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This year’s Action for Brain Injury Week is focusing on a shocking statistic: Every 90 seconds someone in the UK is admitted to hospital with a brain injury. This is a stark reminder of how quickly and unexpectedly brain injury can affect anyone’s life.

Brain injury can have a wide range of impacts, from physical and mental health problems, to difficulties with language, memory and emotions.

The goal of Action for Brain Injury Week is to raise awareness of the issue and highlight the importance of providing support and care to those living with the effects of brain injury.

The statistic

Data from this year shows that the number of head injuries and strokes hasn’t decreased; in the UK, there is a hospital admission for head injury every 90 seconds and one stroke every four minutes.

Interestingly, the rate of head injuries among females has continued to grow in hospitals, increasing by 28% among females since 2005-06.

Since 2005-06, strokes in men have increased by 24% while strokes as a whole have increased by 14%.

All sorts of emergencies have gone up 12% since 2005-06, with 356,699 admissions to the hospital in the 2019-20 time frame.

This year’s Action for Brain Injury Week

During Action for Brain Injury (ABI) Week, organised by the brain injury charity Headway, awareness about brain injury is raised and survivors as well as their families get a voice.

During ABI Week, Headway shares stories of brain injury survivors and their family members, who describe the difficulties they face after sustaining a brain injury.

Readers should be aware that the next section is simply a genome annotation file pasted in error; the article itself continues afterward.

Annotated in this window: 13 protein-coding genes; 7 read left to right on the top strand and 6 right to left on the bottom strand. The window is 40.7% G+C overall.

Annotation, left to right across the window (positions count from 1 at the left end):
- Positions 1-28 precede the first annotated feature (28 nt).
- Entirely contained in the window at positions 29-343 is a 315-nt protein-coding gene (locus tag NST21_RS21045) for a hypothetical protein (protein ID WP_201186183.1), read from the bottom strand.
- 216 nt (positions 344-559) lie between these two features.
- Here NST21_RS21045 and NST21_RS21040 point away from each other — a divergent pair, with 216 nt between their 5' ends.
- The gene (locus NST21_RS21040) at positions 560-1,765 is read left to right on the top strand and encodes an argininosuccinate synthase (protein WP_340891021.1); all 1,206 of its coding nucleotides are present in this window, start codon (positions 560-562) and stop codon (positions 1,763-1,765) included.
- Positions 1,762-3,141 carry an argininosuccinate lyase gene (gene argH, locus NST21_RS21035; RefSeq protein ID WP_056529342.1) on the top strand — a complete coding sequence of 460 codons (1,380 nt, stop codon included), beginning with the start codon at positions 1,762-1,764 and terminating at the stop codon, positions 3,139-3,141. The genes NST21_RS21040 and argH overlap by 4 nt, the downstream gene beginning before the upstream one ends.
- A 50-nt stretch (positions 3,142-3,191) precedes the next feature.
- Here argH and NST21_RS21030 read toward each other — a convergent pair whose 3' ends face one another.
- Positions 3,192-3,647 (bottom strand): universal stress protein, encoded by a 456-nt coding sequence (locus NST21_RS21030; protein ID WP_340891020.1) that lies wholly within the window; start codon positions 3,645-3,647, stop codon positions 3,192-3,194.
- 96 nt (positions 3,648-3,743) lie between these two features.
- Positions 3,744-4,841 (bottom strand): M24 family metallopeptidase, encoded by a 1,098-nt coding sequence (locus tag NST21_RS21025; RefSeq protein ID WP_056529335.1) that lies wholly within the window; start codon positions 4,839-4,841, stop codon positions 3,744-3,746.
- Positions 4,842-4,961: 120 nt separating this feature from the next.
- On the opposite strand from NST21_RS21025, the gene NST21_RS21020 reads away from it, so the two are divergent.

Read more of the UK's statistics from Headway

How brain injury can affect anyone

Even a minor head injury may impact brain function, which can sometimes be called concussion. A person can develop concussion-related problems such as headaches, dizziness, fatigue, depression, irritability, and problems with memory.

Most people heal and go on with their life with little-to-no repercussions following a head injury within two weeks, but for some, problems persist for many months or years following an incident.Brain injuries that are more severe tend to lead to more problems long term. People who suffer more severe injuries tend to have long-term emotional, social, and lifestyle problems.

With intensive rehabilitation and help from friends and family, survivors and their families are likely to struggle in a future full of uncertainty.

How you can help

Case managers can get involved with Headway’s Action for Brian Injury Week by making a donation to Headway or volunteering with a local group to raise awareness of brain injury and Headway’s services.

Take a Challenge

Do you feel like you could use something a little more intense? Why not sign up for a Headway challenge and work to raise funds as well? Click here to see what’s around you!

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Find out more about the Headway Every 90 Seconds campaign & how to get involved.

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